In the title sequence of Thomas Riedelsheimer’s documentary about the practice of British sculptor Andy Goldsworthy, the artist is seen dexterously to throw handfuls of dust into a ray of light to create a slanting, shimmering column. As a fitting illustration of his whole creative output, the gesture brings together life and decay into a transient image of beauty.
It has always been part of Goldsworthy’s approach to memorialize his own work—painstakingly assembled and often on the verge of collapse—in photographs, a conservation project with which Riedelsheimer’s film is continuous. This is also the second collaboration between filmmaker and artist: a previous film, Rivers and Tides – Working with Time (2001), explored Goldworthy’s philosophy about the flow of the land and his creative impulse to make structures out of ice, snow, mud, leaves or twigs.
“‘You can walk down the path,’ he says, ‘or you can walk through the hedge.'”
The intervening years have brought about some significant changes in the artist’s experience and sensibility. “I’m still trying to make sense of the world,” he says, evoking his divorce from his first wife Judith (with whom he had four children), her subsequent death, and meeting his new partner Tina and having another child with her. These aspects of life are, he says, “not uncomplicated”, and as a result his work is “not so clear anymore.”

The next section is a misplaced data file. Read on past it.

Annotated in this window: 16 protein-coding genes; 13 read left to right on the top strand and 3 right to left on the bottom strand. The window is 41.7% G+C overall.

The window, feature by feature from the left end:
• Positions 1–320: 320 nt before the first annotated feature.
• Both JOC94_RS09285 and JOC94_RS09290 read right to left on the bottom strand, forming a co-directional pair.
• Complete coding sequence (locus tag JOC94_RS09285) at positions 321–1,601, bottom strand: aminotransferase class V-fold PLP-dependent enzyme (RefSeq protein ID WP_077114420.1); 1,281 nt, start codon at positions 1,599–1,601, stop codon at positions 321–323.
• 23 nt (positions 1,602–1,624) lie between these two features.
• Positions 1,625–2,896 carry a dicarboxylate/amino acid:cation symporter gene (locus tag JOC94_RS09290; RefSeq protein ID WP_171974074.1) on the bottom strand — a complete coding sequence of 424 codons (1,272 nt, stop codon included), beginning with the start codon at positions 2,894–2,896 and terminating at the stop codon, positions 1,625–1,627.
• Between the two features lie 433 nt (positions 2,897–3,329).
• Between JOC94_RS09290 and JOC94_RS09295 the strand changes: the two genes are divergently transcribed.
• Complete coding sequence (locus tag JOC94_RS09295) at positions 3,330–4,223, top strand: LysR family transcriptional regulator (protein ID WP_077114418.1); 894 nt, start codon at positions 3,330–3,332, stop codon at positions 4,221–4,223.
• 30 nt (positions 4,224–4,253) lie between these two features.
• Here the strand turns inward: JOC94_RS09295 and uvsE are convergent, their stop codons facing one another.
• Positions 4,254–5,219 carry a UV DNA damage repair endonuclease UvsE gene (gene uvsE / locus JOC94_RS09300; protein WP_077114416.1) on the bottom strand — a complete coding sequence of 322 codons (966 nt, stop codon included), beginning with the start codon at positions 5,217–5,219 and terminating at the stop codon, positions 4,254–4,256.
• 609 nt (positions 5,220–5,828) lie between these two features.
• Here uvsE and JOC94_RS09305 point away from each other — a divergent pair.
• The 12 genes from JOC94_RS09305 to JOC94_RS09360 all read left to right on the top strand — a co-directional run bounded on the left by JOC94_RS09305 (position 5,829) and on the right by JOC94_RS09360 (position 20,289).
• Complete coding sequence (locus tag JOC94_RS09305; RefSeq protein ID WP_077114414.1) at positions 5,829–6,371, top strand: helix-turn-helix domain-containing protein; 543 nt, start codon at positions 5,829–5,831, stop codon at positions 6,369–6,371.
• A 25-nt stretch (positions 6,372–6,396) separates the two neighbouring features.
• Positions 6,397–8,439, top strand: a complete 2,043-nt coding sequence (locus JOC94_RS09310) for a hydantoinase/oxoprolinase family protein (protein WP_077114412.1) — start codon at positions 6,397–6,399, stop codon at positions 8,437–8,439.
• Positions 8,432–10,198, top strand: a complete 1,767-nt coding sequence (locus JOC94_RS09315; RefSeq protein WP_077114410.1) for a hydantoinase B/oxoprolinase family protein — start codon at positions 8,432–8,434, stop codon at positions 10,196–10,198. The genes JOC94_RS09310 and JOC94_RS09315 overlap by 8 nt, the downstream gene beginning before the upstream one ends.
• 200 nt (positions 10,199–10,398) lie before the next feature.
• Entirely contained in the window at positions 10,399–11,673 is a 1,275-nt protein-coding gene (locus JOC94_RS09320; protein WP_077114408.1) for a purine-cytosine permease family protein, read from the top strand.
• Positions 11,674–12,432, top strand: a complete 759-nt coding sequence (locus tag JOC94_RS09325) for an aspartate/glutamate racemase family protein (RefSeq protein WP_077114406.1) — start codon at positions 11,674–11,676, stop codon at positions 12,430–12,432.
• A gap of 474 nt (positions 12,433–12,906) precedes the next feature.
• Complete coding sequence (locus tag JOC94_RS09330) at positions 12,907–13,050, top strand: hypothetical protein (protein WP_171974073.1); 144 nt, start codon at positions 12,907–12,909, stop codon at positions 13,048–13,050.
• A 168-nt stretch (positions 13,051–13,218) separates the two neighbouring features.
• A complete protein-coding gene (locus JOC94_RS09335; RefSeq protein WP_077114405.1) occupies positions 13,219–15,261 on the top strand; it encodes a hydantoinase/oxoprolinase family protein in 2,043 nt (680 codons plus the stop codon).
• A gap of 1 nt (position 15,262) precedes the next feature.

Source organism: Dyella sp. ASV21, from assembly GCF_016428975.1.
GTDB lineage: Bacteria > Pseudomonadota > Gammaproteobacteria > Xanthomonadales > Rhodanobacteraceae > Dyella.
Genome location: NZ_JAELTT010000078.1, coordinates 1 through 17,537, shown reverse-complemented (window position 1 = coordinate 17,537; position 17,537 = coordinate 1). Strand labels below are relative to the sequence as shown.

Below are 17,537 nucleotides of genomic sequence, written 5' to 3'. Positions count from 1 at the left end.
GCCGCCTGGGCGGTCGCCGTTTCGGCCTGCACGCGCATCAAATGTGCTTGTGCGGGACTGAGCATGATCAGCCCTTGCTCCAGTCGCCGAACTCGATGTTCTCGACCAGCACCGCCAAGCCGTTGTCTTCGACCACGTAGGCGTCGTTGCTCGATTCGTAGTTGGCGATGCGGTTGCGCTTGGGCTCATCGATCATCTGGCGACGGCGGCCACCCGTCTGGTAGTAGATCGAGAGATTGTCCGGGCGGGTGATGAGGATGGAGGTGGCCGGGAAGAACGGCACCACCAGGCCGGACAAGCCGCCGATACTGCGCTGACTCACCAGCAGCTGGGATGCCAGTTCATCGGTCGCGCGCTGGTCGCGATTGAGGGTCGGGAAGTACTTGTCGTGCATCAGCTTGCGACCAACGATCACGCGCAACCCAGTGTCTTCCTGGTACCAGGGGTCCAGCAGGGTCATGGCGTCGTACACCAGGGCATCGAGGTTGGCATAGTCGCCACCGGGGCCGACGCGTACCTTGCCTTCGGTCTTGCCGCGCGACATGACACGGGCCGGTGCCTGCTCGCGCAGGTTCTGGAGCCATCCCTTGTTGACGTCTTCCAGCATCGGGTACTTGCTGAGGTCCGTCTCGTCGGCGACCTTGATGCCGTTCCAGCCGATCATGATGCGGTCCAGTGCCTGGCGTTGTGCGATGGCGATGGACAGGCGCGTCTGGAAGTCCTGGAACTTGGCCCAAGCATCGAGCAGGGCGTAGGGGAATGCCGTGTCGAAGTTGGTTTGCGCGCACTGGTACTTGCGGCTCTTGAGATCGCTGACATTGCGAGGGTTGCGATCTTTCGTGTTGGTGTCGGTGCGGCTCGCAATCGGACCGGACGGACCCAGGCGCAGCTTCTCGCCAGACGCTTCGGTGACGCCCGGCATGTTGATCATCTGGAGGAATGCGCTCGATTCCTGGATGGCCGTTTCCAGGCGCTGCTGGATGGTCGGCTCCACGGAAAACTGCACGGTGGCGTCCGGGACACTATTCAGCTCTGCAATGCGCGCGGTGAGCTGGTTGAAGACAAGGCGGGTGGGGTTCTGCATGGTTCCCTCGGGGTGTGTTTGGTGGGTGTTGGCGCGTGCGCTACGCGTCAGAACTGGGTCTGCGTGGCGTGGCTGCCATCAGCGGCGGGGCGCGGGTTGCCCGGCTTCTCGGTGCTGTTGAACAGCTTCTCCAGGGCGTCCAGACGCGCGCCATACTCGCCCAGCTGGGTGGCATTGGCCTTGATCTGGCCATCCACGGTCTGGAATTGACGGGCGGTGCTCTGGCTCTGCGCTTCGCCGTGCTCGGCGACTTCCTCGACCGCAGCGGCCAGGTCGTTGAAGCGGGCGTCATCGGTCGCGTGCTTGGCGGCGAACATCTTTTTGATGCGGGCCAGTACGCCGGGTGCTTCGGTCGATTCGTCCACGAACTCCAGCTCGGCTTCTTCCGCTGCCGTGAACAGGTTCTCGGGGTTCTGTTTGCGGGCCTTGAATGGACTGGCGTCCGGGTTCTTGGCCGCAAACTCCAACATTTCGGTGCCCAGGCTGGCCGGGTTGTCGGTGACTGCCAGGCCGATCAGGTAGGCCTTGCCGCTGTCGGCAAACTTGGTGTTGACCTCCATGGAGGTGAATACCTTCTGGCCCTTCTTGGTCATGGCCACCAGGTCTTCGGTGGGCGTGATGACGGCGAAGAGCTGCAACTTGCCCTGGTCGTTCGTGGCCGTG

Then again Goldsworthy is not one to choose the easy way through: “You can walk down the path,” he says, “or you can walk through the hedge.” An unforgettable sequence shows denuded hedgerows in winter. Then, with tremendous creaking sounds, the artist comes into shot, painstakingly bending branches that look too slender to support his weight and performing a sort of horizontal walk through the hedgerow.
“Ideas of death and absence are very much at the fore, but they are beautifully tied to the idea of landscape as ally and sanctuary”
Goldworthy’s fame has grown since 2001, and this new film follows him on globe-trotting commissions from Gabon to Brazil and Provence and back to Britain. It is fascinating to watch projects take their shape, whether it is simply the careful wrapping of poppy petals around the artist’s hand before immersing it in a river and releasing the petals downstream, or ambitious team efforts involving heavy machinery, such as excavating a hidden walkway between boulders or building coffin-like stone resting places in open landscape, where hikers might lie back and look at the sky.
Ideas of death and absence are very much at the fore, but they are beautifully tied to the idea of landscape as ally and sanctuary. The film—much like Goldsworthy’s own work—is a delicate and considered act. Like the rings of some ancient tree, its apparent simplicity belies the many layers of time and experience concealed within.
Elephant Rating: 🐘🐘🐘🐘🐘 (5/5)
All images courtesy Thomas Riedelscheimer/Magnolia Pictures.